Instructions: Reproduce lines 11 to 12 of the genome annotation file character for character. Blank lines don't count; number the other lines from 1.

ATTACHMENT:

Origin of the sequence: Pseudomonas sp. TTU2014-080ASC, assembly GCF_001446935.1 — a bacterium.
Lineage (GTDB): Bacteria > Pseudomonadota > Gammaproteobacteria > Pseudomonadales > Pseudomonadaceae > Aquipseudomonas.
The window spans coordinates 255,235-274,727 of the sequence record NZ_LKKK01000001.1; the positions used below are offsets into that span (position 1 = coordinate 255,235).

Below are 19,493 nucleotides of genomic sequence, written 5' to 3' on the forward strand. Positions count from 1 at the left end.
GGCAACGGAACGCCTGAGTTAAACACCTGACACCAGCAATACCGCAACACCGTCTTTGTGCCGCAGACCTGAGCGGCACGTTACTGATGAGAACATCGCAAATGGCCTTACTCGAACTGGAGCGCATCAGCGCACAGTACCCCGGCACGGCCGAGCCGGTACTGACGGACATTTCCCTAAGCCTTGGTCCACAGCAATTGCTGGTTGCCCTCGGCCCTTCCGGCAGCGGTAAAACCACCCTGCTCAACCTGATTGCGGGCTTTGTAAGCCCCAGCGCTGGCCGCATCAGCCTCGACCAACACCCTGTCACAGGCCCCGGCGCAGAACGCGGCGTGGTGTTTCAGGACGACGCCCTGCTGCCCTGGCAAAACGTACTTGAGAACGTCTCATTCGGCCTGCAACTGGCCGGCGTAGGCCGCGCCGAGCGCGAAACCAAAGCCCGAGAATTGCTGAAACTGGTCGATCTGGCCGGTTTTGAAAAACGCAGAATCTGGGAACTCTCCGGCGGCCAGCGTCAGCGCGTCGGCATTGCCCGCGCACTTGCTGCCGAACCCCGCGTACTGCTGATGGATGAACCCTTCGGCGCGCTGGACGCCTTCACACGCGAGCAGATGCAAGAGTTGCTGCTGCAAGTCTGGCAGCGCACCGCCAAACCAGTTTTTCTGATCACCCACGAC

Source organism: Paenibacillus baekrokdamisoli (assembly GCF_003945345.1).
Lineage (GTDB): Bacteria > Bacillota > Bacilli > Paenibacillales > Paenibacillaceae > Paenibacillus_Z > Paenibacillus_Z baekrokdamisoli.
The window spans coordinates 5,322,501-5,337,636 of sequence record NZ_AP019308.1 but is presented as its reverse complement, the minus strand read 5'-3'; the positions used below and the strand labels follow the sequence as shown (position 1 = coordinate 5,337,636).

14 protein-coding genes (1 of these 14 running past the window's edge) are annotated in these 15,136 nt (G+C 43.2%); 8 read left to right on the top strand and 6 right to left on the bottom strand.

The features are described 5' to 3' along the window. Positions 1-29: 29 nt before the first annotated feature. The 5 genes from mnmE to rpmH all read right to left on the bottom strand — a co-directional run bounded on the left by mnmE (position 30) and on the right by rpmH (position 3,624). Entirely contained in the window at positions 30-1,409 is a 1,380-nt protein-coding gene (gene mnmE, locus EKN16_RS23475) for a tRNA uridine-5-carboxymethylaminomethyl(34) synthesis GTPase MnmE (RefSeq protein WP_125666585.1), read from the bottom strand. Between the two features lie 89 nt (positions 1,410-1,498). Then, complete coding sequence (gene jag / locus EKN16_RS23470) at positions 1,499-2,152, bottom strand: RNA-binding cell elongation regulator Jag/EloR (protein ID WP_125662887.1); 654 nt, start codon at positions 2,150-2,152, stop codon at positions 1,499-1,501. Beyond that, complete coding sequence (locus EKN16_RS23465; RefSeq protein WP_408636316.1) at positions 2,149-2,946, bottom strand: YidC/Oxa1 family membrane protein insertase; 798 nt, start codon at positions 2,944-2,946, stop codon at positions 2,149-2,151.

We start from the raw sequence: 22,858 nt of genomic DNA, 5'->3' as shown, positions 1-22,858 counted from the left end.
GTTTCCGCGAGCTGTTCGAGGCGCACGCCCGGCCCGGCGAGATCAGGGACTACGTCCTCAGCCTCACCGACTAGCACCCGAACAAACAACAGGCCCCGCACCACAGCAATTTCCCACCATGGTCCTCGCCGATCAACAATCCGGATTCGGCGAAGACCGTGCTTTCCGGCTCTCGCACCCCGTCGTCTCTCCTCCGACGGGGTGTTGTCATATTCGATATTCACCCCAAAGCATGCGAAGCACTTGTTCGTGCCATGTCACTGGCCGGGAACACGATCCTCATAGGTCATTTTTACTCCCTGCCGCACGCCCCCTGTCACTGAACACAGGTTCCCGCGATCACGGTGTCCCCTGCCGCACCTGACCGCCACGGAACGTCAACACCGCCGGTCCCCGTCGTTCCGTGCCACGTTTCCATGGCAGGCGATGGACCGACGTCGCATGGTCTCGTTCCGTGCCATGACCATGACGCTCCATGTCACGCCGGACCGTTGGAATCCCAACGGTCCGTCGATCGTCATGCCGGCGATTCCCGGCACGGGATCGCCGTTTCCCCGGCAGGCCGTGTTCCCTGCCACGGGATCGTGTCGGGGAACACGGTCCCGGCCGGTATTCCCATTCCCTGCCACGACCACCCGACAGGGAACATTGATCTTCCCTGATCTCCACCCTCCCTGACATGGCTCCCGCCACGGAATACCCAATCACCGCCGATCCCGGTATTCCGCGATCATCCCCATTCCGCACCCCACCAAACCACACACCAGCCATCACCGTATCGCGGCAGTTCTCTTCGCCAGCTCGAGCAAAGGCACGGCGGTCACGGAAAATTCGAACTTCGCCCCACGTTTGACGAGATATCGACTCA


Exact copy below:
We start from the raw sequence: 22,858 nt of genomic DNA, 5'->3' as shown, positions 1-22,858 counted from the left end.
GTTTCCGCGAGCTGTTCGAGGCGCACGCCCGGCCCGGCGAGATCAGGGACTACGTCCTCAGCCTCACCGACTAGCACCCGAACAAACAACAGGCCCCGCACCACAGCAATTTCCCACCATGGTCCTCGCCGATCAACAATCCGGATTCGGCGAAGACCGTGCTTTCCGGCTCTCGCACCCCGTCGTCTCTCCTCCGACGGGGTGTTGTCATATTCGATATTCACCCCAAAGCATGCGAAGCACTTGTTCGTGCCATGTCACTGGCCGGGAACACGATCCTCATAGGTCATTTTTACTCCCTGCCGCACGCCCCCTGTCACTGAACACAGGTTCCCGCGATCACGGTGTCCCCTGCCGCACCTGACCGCCACGGAACGTCAACACCGCCGGTCCCCGTCGTTCCGTGCCACGTTTCCATGGCAGGCGATGGACCGACGTCGCATGGTCTCGTTCCGTGCCATGACCATGACGCTCCATGTCACGCCGGACCGTTGGAATCCCAACGGTCCGTCGATCGTCATGCCGGCGATTCCCGGCACGGGATCGCCGTTTCCCCGGCAGGCCGTGTTCCCTGCCACGGGATCGTGTCGGGGAACACGGTCCCGGCCGGTATTCCCATTCCCTGCCACGACCACCCGACAGGGAACATTGATCTTCCCTGATCTCCACCCTCCCTGACATGGCTCCCGCCACGGAATACCCAATCACCGCCGATCCCGGTATTCCGCGATCATCCCCATTCCGCACCCCACCAAACCACACACCAGCCATCACCGTATCGCGGCAGTTCTCTTCGCCAGCTCGAGCAAAGGCACGGCGGTCACGGAAAATTCGAACTTCGCCCCACGTTTGACGAGATATCGACTCA